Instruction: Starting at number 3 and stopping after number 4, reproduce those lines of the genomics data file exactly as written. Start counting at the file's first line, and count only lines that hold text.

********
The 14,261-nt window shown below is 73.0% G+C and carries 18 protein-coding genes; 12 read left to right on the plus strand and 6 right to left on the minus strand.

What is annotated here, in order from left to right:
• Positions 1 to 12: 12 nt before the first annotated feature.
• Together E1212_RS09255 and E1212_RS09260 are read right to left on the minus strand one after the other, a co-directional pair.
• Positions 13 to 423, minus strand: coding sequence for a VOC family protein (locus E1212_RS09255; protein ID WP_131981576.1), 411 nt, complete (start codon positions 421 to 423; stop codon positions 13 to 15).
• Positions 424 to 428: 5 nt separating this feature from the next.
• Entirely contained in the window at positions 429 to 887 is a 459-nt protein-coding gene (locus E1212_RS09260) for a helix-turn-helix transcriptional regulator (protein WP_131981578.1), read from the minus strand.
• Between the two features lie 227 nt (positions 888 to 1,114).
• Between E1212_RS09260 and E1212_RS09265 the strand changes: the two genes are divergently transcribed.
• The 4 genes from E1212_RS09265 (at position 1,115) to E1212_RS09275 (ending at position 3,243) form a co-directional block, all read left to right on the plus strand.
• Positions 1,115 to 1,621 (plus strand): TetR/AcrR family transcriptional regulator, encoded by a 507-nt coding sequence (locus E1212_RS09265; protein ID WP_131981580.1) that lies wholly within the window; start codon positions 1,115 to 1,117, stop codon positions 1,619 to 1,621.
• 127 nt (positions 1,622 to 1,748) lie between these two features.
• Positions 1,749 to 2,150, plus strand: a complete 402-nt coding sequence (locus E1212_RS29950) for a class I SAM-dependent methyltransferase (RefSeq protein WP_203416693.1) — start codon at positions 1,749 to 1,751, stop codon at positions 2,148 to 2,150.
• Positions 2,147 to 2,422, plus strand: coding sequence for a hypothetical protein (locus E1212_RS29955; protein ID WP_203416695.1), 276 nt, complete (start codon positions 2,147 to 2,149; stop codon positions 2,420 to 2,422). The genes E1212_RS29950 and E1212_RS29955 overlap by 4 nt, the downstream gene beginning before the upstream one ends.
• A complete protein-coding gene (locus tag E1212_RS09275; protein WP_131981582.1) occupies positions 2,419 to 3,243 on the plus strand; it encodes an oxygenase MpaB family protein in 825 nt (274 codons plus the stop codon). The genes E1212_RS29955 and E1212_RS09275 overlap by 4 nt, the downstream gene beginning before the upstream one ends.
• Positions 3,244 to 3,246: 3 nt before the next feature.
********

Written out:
• Positions 1 to 12: 12 nt before the first annotated feature.
• Together E1212_RS09255 and E1212_RS09260 are read right to left on the minus strand one after the other, a co-directional pair.